Finance Minister Carole James on speculation tax: ‘I think a bit of politics is going on’

James says detractors of the government’s speculation tax exemption are “playing politics” in advance of Nanaimo’s provincial byelection

By
Times Colonist
January 17, 2019





carole james
Finance Minister Carole James: We’re in the middle of a byelection, I think a bit of politics is going on right now.” | THE CANADIAN PRESS/CHAD HIPOLITO

B.C.’s finance minister said detractors of the government’s speculation tax exemption are “playing politics” in advance of Nanaimo’s provincial byelection. Winning the byelection is crucial for the NDP minority government’s hold on power.

“We’re in the middle of a byelection, I think a bit of politics is going on right now,” said Carole James, in response to the criticism that followed the government’s announcement Tuesday that homeowners in urban centres will have to apply for exemptions to avoid paying the speculation tax.

Tony Harris, the B.C. Liberal candidate in the Nanaimo byelection, which is set for Jan. 30, said the exemption “is a botched implementation of an already reckless tax.”

Harris has advocated for cancellation of the speculation tax, which he said is slowing development in Nanaimo and affecting jobs. He said the onus should not be on taxpayers to prove they’re not speculators. “I feel that people are going to end up paying [the tax] that shouldn’t because they either miss it or don’t understand the process. They shouldn’t be downloading all of this onto the good citizens of Nanaimo and the other communities where they have this tax.”

New Democrat Sheila Malcolmson said she’s been out door-knocking and has heard that people are encouraged that the government is introducing another tool to address the housing crisis and issues of affordability.

“If this is able to identify who is taking advantage of the market, those who are speculators, if we can generate results from this, it will be one more way to address the terrible vacancy rates and the terrible increase in the cost of housing in the region,” said Malcolmson, who stepped down as MP for the Nanaimo-Ladysmith riding to run provincially.

The Green Party’s Michele Ney, a retired teacher, Conservative Justin Greenwood, Robin Richardson of the Vancouver Island Party and Bill Walker of the B.C. Libertarian Party are also running to fill the seat, which was left vacant when longtime NDP MLA Leonard Krog resigned in November after he was elected Nanaimo mayor.

The byelection could shift the balance of power in B.C., as the NDP’s minority government is propped up by an alliance with the Green Party. Together, the NDP and Greens have 44 seats. The Liberals have 42.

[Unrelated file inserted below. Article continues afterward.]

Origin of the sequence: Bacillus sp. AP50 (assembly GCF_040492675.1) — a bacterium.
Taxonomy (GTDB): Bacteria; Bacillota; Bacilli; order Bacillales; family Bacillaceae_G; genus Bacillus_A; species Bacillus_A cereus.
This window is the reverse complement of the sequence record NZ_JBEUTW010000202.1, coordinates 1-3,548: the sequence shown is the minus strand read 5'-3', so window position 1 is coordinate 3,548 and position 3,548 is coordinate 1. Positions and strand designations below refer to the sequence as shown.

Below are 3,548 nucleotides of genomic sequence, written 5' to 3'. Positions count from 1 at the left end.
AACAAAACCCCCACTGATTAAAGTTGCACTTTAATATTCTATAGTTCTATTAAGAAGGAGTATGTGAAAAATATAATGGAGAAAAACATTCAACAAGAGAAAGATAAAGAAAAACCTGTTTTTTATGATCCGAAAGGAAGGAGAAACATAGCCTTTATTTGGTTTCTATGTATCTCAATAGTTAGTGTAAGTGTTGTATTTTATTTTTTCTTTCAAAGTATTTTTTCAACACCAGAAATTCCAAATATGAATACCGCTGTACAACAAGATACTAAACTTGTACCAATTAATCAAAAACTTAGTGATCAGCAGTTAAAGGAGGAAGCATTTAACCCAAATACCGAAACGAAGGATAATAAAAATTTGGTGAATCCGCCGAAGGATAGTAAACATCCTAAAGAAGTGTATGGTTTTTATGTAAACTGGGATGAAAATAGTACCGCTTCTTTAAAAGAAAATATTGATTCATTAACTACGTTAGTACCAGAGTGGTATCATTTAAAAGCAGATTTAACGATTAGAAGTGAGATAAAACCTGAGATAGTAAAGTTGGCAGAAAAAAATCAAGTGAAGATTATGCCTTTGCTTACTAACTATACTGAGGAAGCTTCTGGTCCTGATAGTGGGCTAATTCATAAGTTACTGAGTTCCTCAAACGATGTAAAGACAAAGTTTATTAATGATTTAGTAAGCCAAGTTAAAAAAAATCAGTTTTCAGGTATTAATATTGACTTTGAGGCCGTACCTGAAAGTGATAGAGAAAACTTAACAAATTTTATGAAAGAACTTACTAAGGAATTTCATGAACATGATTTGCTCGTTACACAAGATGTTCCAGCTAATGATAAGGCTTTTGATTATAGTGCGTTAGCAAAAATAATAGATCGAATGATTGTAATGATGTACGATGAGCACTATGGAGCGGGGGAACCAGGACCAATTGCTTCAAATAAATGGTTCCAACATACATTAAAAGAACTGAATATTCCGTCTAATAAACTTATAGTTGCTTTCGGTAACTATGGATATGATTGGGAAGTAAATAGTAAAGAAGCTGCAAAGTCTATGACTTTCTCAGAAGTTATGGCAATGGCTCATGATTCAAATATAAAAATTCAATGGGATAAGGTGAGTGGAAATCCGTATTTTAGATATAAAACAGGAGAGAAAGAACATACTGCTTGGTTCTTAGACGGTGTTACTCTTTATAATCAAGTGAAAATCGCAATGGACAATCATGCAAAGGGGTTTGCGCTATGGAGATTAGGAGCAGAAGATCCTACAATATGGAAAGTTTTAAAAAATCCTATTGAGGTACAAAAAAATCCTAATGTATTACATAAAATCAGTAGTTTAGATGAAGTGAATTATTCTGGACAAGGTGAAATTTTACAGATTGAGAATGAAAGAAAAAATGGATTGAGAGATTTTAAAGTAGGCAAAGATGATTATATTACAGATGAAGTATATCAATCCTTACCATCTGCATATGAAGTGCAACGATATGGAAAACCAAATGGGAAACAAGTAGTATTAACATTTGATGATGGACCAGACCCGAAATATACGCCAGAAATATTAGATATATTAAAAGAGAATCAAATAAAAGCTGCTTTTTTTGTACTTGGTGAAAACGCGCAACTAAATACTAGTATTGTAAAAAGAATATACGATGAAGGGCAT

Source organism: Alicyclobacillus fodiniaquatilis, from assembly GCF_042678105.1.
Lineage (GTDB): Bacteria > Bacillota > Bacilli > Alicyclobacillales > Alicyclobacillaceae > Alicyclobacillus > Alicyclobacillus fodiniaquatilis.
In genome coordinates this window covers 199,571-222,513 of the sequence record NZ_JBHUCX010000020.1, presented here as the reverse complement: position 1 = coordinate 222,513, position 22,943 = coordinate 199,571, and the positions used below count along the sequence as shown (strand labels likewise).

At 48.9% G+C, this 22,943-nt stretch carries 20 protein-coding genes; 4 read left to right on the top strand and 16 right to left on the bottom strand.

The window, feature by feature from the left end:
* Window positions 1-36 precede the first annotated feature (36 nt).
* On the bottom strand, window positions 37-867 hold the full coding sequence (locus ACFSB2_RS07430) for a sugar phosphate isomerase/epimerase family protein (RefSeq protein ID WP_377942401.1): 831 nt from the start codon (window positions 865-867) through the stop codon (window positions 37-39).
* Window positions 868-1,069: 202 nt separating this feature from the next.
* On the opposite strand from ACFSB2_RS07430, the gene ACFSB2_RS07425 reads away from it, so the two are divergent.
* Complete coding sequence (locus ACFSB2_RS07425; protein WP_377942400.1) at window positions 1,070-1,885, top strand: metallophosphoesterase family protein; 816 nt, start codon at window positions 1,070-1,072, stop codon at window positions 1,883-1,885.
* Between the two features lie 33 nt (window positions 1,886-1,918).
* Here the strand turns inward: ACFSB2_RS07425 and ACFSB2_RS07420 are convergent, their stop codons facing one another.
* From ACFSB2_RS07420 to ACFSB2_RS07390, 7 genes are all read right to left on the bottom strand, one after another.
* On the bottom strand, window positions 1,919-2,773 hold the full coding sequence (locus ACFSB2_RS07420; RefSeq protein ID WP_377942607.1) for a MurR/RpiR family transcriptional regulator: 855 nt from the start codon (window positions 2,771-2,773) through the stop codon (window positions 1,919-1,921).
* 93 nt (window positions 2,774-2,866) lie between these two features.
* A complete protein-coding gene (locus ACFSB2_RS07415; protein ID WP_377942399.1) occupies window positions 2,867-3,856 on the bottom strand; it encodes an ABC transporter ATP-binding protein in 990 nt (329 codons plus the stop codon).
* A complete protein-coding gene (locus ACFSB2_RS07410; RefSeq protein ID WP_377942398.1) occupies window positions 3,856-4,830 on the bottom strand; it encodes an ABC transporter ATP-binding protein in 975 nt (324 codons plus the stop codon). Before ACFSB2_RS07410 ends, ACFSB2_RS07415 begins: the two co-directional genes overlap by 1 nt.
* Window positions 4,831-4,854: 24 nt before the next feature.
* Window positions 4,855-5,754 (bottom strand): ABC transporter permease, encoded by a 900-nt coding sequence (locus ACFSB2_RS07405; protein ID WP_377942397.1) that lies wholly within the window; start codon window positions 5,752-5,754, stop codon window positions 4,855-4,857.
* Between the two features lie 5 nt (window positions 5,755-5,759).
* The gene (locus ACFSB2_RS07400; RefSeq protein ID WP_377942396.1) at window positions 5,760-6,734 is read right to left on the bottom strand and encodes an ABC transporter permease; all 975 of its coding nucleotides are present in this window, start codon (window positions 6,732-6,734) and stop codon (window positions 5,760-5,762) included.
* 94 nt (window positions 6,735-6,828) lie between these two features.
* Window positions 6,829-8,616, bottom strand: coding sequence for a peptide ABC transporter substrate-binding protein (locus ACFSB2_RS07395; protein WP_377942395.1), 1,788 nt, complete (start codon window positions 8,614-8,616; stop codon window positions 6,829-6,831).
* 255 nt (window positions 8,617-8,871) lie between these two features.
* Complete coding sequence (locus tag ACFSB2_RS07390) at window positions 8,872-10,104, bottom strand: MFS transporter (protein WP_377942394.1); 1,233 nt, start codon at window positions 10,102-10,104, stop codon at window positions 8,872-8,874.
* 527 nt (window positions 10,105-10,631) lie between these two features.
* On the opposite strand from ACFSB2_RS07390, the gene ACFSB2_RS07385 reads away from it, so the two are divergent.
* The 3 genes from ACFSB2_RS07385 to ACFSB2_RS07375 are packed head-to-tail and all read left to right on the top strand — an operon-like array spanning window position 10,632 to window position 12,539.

James said she’s not worried that the timing of the announcement could hurt the NDP’s chances of success in the byelection.

“I’m not at all [worried]. In fact I was in Nanaimo last weekend, spending time knocking on doors, talking to people with Sheila Malcolmson and the issues that I heard from people were the issues of affordability,” James said. “It’s no surprise to me that you’d see the other side play a bit of politics during this time, but I think people recognize and understand the need to address this crisis.”

Malcolmson said she has no issue with the announcement coming out two weeks before the byelection. “I can appreciate the fact that Nanaimo is having a byelection isn’t holding the government back from doing the work that’s needed across the province.”

The speculation tax legislation requires the finance minister to meet annually with mayors to hear their concerns about the tax.

Former Nanaimo mayor Bill McKay met with James in July in an attempt to convince the province to exempt his city from the speculation tax, but to little avail.

Many B.C. municipalities have asked to be removed from the speculation tax area.

In September, the Union of B.C. Municipalities supported a resolution put forward by the District of Oak Bay that called for the speculation tax to be overhauled in a way that allows local governments to collect a levy on vacant properties. The local government would then be required to use those revenues for non-market housing.

The resolution fell on deaf ears in the provincial government and the speculation tax was passed into law last fall.


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